Getting Your Dog’s Attention


Attention defines a relationship – without it, there is not much interaction.  Because we are a visual species, we gauge the level of attention our dog is paying to us by how often he looks at us or “checks in”.

Boxer smiles at camera

I have Rocco’s attention now, and I can reinforce that by marking that eye contact with a click and following with a treat or activity that he wants.  He was working inside without many distractions, so it was easy for him to respond.  Ultimately, you will want your dog to respond in many distracting environments or situations, how do you accomplish that?

If my goal is that my dog can respond to his name by looking at me in any situation, then I have to train and practice that skill.  Young puppies usually stay close to their people, and pay a lot of attention to them, but as they get older they start to explore more of the world and find it reinforcing, paying less attention to their people.   Playing the “Name Game” – saying your dog’s name and clicking and treating when he looks at you – is the most basic form of training attention.  If you have trained with me you have done this.

If you followed through with this exercise, you established a solid response to your dog’s name inside with little distraction and no distance or duration, and then worked in gradually more distracting environments to get a solid response in many different situations.  If you didn’t follow through, refresh your dog’s response to his name at close range and low distraction, and then try saying his name in
a more distracting environment.  If he is unable to respond, make it easier – find a less distracting place and try again.  Your job is to assess the training environment and VERY GRADUALLY increase the level of distraction.  In addition, make sure your reinforcement (treats or play) is of high value – let your dog tell you what he wants.

In addition, when your dog offers you attention, be prepared to reinforce that.  When I am out on a walk with my young Large Munsterlander, Deagan and he looks at me, I respond to him.  I may praise him, or click/treat, or give him a cue to do a simple behavior (cues taught with positive reinforcement are themselves reinforcing).  His attention to me in a distracting environment is reinforced in some way.  Communication goes both ways.   I do also ask for his attention at other times when he is not looking at me.  Every walk is an opportunity for training because the environment is always presenting new distractions and your dog is always learning.

Here’s one way to start working on attention at a distance – be sure your dog is good at responding to his name close to you before you try this:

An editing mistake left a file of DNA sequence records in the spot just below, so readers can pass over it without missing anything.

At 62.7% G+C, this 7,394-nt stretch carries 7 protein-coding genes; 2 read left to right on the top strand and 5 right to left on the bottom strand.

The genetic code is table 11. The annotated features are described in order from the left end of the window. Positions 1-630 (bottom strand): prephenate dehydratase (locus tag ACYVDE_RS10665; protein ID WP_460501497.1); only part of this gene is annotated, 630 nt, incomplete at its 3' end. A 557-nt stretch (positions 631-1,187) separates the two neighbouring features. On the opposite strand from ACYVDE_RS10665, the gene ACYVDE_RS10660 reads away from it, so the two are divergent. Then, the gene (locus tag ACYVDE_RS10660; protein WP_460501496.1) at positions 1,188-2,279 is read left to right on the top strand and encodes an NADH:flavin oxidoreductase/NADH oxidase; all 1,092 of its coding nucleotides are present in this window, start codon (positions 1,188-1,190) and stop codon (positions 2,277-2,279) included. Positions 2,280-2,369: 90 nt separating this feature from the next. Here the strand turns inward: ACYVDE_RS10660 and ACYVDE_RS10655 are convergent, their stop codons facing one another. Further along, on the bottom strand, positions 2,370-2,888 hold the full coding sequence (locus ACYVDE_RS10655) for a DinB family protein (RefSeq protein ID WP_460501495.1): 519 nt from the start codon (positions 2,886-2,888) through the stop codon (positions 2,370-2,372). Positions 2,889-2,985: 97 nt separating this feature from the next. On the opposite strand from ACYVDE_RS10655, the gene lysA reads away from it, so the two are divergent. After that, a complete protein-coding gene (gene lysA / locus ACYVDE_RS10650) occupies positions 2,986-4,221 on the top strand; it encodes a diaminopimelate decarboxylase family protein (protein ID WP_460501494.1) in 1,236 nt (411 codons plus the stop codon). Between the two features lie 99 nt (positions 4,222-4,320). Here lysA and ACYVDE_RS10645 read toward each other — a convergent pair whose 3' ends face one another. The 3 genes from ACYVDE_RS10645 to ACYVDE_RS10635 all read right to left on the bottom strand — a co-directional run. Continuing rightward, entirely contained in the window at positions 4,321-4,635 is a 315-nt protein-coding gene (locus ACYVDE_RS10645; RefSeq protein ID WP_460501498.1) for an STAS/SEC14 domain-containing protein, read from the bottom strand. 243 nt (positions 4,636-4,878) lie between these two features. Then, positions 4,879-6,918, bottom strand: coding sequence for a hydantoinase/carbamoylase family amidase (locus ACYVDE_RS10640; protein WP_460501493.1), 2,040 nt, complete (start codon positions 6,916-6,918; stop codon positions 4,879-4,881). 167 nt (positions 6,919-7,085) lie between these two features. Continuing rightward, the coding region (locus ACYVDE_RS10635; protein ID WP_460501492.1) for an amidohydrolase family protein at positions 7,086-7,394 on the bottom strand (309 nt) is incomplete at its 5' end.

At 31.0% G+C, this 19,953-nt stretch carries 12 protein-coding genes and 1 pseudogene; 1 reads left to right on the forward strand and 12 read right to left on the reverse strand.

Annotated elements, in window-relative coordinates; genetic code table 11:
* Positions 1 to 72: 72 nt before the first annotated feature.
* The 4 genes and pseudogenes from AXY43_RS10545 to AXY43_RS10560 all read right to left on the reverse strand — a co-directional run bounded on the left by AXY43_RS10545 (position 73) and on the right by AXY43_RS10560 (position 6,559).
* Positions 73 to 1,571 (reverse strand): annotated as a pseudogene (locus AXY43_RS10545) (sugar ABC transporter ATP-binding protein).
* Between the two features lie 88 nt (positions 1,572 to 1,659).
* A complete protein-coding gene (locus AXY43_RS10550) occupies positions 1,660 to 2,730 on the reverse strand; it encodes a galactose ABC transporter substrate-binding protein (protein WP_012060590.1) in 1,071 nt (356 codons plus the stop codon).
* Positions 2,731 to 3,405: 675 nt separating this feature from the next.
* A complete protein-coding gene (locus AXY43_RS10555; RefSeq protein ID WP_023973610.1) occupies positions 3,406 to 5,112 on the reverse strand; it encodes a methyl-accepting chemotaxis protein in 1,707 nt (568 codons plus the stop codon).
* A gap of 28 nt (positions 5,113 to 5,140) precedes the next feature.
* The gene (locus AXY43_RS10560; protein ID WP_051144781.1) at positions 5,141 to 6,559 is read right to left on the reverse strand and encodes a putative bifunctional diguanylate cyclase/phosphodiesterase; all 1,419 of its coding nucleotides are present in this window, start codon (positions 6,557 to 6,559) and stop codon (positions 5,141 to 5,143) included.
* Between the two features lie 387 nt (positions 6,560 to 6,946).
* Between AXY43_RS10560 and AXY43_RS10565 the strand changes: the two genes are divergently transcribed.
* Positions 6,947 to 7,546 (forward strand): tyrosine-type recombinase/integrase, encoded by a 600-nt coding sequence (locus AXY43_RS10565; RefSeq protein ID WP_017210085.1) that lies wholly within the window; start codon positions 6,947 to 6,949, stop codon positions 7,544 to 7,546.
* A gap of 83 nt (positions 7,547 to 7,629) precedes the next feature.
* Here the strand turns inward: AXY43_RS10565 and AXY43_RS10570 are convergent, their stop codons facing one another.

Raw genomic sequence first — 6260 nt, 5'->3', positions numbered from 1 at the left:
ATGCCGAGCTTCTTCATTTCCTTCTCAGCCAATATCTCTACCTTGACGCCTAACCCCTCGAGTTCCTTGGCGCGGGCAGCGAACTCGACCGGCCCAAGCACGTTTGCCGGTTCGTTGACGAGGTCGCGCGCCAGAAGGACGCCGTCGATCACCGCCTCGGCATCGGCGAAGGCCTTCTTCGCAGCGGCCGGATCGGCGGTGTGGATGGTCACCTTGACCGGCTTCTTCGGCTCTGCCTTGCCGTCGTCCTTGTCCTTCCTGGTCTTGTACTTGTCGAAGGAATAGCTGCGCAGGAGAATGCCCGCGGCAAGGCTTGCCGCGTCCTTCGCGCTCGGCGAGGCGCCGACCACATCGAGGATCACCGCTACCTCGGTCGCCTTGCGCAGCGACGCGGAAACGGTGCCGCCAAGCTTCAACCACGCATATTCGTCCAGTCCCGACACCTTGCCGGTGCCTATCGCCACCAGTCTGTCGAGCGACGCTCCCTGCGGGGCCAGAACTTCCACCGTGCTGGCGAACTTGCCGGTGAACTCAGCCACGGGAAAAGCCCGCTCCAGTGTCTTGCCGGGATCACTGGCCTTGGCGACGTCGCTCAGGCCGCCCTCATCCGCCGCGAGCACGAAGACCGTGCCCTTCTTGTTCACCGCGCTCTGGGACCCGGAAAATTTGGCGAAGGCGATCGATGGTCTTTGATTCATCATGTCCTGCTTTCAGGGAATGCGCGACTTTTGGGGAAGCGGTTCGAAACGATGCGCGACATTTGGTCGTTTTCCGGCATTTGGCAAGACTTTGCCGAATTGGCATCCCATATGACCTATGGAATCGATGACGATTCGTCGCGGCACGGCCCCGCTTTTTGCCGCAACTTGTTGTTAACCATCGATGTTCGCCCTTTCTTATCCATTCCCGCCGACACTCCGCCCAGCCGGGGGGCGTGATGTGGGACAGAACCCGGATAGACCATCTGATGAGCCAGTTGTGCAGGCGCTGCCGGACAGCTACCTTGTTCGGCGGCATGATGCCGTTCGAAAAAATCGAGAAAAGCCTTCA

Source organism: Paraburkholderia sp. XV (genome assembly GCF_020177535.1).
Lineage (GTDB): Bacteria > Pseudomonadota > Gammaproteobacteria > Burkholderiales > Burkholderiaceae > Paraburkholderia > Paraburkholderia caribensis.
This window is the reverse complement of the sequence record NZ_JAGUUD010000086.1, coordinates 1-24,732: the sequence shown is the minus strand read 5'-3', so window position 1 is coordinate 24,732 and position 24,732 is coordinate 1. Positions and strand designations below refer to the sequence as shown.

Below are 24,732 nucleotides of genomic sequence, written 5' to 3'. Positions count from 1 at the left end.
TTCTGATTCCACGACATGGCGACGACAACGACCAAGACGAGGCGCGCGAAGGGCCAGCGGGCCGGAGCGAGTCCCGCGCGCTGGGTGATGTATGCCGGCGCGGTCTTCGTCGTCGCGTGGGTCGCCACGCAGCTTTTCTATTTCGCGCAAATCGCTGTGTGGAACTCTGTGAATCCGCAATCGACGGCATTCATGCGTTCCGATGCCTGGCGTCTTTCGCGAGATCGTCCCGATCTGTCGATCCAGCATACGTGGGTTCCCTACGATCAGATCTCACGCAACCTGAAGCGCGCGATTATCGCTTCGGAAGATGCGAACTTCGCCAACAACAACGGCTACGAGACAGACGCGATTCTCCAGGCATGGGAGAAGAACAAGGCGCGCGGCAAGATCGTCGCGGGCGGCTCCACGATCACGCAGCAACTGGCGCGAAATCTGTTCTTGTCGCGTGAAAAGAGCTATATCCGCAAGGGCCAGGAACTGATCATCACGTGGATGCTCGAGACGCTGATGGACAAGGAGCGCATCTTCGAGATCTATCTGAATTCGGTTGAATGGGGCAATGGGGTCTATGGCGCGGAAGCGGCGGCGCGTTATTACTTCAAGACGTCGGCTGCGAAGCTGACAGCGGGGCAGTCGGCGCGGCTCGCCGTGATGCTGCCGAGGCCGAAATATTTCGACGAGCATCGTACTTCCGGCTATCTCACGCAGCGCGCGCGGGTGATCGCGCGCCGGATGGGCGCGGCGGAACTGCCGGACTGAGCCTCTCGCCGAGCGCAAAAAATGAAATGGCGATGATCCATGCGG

Leslie McDevitt (author of Control Unleashed® books) teaches the “whiplash” turn for attention this way – toss a treat several feet away so that your dog is facing 180 degrees away from you to pick up the treat.  As he finishes chewing, say his name and click IMMEDIATELY AS HIS HEAD IS TURNING (even before he looks at you).  Deliver the treat from you hand or toss for another set-up of this exercise.  The key parts here are that the dog is some distance away from you, and you have clicked the start of the behavior – the head starting to turn.  That will get you a faster response and start to increase the distance at which the dog can respond.

photo above by Dawn Gilkison
Attention can be divided – here Arrow’s attention was divided between following the path I had indicated, jumping, and glancing at the photographer (Joe Camp)

Dog jumps over an obstacle
Multi-tasking means that attention is split:  he can’t fully focus on more than one thing, and if one thing becomes too attractive, the other things will lose out.  If the photographer is too distracting, he will not be able to follow my direction, or he may knock the jump bar.  Training the basic skills without distractions and then gradually adding them allowed Arrow to be successful at performing agility in a distracting trial environment.

Another way to get your dog’s attention is to use the distracting environment as reinforcement.  This exercise is another from Leslie McDevitt (buy her books and DVDs from http://www.clickertraining.com) called “Give Me a Break”.  You need to work in an enclosed, but somewhat distracting place, such as a fenced backyard.  Have your clicker and treats ready.  Go out into the enclosed yard with your dog off-leash and give him his release word (the cue that means you’re done working, such as OK, Break, At Ease), turning away from him at the same time.  Keep an eye on your dog, but don’t do anything to attract him.  Your dog may run around the yard for a while, but will eventually orient to you, when he does, click and treat and then dismiss him again with his release word.  You can add direction after your release word (you have trained a release word, haven’t you?) such as “Break, Go Sniff” or what I usually say “OK, Go Play”.

The enclosed area where you first practice this should not be too large or too distracting.  If there are squirrels chattering in the trees, I would not take my dog out to try this for the first time when the squirrels are present.  If your dog has trouble paying attention to you inside the house, try inside first. By practicing this, you are actually rewarding the dog orienting to you with the chance to go sniff, or go play.  Rewarding a lower probability activity (such as orienting to you outside) with a high probability activity (going to sniff or wander around the yard) is an example of the Premack principle, named for psychologist David Premack.

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